A female substitute teacher in Boyd Independent School District was arrested and charged with improper relationship with a student and online solicitation, both felonies, after sending nude photos to a 15-year-old student via Snapchat.
Kelcei Michelle Ferguson, 28, is the latest in a string of female educators accused of having illegal sexual contact with students and using social media to initiate criminal “relationships” with children entrusted to their care.
According to the Wise County Messenger, a school resource officer assigned to Boyd ISD learned on February 6 that a student received nude photos from Ferguson.
“The SRO working closely with Boyd ISD administrators determined the teacher and the student communicated via Snapchat,” said Wise County Sheriff Lane Akin. “According to the investigative findings, the substitute teacher sent several nude ‘snaps’ to the student.”
Ferguson was arrested Friday.
A statement released by Boyd ISD Friday evening said the district terminated the teacher’s employment on February 7 and reported the incident to the “proper authorities,” which by law must include state education officials. Failure to report sexual misconduct allegations is also a felony.
The State Board for Educator Certification has no record for Ferguson; as of publication, she is not listed in the state’s Do Not Hire Registry for non-certified school employees.
“The relationship a student has with their teacher plays a significant part in the child’s success. Unfortunately, we are seeing a rise of sexual misconduct within the school environment and the onus is on the leadership in our system,” said Chris Hopper, president of the pro-family advocacy group Texas Family Project.
Multiple female teachers are among the increasing number of “bad apples” accused of sex crimes against Texas students.
Earlier this month, Bishop CISD high school teacher Andrea Pena, 28, was arrested and charged with five felonies: improper relationship between educator and student, indecency with a child, sexual assault of a child, online solicitation of a minor, and tampering with evidence.
“A lot of people knew, but no one reported it,” a student told local media.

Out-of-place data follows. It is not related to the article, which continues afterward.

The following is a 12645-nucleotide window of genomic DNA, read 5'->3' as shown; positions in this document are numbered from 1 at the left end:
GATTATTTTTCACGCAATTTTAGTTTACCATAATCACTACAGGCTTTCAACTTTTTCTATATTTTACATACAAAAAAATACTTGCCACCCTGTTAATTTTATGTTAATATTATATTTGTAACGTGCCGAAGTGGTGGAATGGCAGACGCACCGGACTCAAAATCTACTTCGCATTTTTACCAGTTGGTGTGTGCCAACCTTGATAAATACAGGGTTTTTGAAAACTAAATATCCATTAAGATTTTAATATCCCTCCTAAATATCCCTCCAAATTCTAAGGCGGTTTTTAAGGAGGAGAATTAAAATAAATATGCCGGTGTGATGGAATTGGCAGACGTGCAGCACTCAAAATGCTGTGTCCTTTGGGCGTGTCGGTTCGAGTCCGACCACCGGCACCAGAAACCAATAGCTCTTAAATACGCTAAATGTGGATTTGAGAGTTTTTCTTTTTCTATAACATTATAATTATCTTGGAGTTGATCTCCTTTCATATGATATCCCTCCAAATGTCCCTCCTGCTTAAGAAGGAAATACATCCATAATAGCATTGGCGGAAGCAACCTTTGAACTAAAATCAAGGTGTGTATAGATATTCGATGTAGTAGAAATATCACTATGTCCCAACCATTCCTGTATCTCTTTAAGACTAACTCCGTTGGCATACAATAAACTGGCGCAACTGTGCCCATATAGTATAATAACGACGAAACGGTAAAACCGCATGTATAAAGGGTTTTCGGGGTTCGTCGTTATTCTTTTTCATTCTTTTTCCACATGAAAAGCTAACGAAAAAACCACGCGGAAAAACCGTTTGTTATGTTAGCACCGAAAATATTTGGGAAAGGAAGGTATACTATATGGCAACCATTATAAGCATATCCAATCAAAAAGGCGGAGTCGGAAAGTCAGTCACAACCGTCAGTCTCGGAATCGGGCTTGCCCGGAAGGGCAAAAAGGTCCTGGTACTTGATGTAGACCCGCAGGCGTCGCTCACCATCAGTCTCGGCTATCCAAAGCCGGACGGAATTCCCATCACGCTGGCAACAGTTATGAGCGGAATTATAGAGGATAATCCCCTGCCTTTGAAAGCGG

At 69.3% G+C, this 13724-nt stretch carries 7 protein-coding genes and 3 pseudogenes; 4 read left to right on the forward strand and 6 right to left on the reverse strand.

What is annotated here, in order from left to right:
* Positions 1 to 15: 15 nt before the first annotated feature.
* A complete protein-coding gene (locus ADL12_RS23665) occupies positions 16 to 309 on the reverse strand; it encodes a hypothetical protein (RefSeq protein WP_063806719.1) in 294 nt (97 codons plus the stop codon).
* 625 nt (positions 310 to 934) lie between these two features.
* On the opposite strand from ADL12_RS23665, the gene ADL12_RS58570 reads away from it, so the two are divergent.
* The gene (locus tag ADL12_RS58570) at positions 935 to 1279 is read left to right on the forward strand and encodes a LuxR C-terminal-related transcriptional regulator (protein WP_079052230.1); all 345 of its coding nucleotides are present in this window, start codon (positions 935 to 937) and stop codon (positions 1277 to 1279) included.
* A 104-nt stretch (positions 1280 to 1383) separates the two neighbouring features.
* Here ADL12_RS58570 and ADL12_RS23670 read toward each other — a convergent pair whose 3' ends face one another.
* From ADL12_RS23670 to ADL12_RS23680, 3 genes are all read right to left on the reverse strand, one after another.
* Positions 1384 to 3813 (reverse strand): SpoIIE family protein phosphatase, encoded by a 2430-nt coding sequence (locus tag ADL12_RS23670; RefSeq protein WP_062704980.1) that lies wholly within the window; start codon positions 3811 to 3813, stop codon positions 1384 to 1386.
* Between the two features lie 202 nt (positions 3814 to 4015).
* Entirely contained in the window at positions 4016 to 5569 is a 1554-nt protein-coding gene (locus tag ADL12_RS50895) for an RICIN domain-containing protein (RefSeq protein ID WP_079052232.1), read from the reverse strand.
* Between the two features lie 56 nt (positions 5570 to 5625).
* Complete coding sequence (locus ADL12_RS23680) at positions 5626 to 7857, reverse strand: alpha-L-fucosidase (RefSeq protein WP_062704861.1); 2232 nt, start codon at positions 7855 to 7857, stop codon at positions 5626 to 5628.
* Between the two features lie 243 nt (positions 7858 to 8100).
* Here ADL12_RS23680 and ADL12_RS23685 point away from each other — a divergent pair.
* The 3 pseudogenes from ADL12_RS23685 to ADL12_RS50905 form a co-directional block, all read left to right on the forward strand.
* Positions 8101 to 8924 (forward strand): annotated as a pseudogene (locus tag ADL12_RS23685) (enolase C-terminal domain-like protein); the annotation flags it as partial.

Last month, New Caney ISD teacher and coach Samantha Cummings, 35, was arrested for improper relationship between an educator and student.
Also in January, a female teacher in Boerne ISD resigned over accusations of an improper relationship with a student after she acknowledged communicating inappropriately with students through text messages and social media.
In December 2022, yet another female educator, 32-year-old Beaumont ISD high school teacher Ikeyia Javea Roberts, was arrested for engaging in sexual intercourse with a male student. The boy told authorities he and his teacher were dating.
Other women recently accused or convicted of having sex with students:
- Hale Center ISD teacher Amy Gilly, 46, was charged with having an improper relationship with a 15-year-old student. The two had been texting each other and reportedly had a sexual encounter in Gilly’s vehicle.
- Comal ISD teacher Emily Anderson, 35, pleaded guilty to having sex with a 15-year-old student in a biology classroom closet. The boy’s mother had found sexually explicit text messages from the teacher on her son’s phone
- Tomball ISD intermediate school teacher Marka Bodine, 32, admitted she had a three-year sexual relationship with a student starting when he was just 13. Police said Bodine used social media and text messages to groom the boy.
A number of Texas teachers have used the internet to initiate criminal sexual contact with students. One state lawmaker has proposed banning access to social media for children younger than 18.
Under Texas law, it’s a crime for any public or private school employee to engage in sexual contact with a student, and for any adult to solicit a minor for sexual activity using the internet or other electronic messaging.
An improper relationship between an educator and a student is a second-degree felony. Online solicitation of a minor is a third-degree felony; if the minor is younger than 14 years of age, the crime is a second-degree felony.
“What we are seeing over and over again is an evil creep into our schools,” Hopper said. “When you mix untrustworthy teachers and over-sexualized kids, bad things happen.”
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